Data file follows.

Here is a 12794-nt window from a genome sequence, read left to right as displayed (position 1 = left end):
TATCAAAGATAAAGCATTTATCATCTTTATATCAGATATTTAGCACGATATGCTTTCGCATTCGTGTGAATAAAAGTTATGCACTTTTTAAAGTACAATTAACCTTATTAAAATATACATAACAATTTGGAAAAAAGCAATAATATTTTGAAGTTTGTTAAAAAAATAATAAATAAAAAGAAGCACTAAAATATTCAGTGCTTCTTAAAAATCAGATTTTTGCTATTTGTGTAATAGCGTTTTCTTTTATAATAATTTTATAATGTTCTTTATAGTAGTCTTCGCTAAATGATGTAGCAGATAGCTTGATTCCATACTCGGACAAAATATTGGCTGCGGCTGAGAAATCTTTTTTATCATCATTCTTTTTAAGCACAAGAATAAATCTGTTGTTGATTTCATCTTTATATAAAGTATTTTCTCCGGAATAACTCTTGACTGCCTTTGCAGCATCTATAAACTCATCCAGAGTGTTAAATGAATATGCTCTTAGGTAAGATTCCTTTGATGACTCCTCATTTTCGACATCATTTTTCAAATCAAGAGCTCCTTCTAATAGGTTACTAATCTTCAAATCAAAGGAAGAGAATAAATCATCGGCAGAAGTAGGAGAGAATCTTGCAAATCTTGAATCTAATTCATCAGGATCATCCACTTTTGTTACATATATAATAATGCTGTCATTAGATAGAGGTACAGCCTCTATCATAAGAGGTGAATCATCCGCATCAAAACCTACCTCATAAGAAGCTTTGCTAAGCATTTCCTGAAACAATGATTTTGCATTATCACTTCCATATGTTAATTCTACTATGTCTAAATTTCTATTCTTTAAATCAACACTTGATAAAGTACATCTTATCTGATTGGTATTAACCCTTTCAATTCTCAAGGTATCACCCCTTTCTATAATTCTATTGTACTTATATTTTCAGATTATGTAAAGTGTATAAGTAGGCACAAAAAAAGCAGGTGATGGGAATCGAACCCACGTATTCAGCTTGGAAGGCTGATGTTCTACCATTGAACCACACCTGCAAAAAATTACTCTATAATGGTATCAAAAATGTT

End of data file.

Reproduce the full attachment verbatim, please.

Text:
Here is a 12794-nt window from a genome sequence, read left to right as displayed (position 1 = left end):
TATCAAAGATAAAGCATTTATCATCTTTATATCAGATATTTAGCACGATATGCTTTCGCATTCGTGTGAATAAAAGTTATGCACTTTTTAAAGTACAATTAACCTTATTAAAATATACATAACAATTTGGAAAAAAGCAATAATATTTTGAAGTTTGTTAAAAAAATAATAAATAAAAAGAAGCACTAAAATATTCAGTGCTTCTTAAAAATCAGATTTTTGCTATTTGTGTAATAGCGTTTTCTTTTATAATAATTTTATAATGTTCTTTATAGTAGTCTTCGCTAAATGATGTAGCAGATAGCTTGATTCCATACTCGGACAAAATATTGGCTGCGGCTGAGAAATCTTTTTTATCATCATTCTTTTTAAGCACAAGAATAAATCTGTTGTTGATTTCATCTTTATATAAAGTATTTTCTCCGGAATAACTCTTGACTGCCTTTGCAGCATCTATAAACTCATCCAGAGTGTTAAATGAATATGCTCTTAGGTAAGATTCCTTTGATGACTCCTCATTTTCGACATCATTTTTCAAATCAAGAGCTCCTTCTAATAGGTTACTAATCTTCAAATCAAAGGAAGAGAATAAATCATCGGCAGAAGTAGGAGAGAATCTTGCAAATCTTGAATCTAATTCATCAGGATCATCCACTTTTGTTACATATATAATAATGCTGTCATTAGATAGAGGTACAGCCTCTATCATAAGAGGTGAATCATCCGCATCAAAACCTACCTCATAAGAAGCTTTGCTAAGCATTTCCTGAAACAATGATTTTGCATTATCACTTCCATATGTTAATTCTACTATGTCTAAATTTCTATTCTTTAAATCAACACTTGATAAAGTACATCTTATCTGATTGGTATTAACCCTTTCAATTCTCAAGGTATCACCCCTTTCTATAATTCTATTGTACTTATATTTTCAGATTATGTAAAGTGTATAAGTAGGCACAAAAAAAGCAGGTGATGGGAATCGAACCCACGTATTCAGCTTGGAAGGCTGATGTTCTACCATTGAACCACACCTGCAAAAAATTACTCTATAATGGTATCAAAAATGTT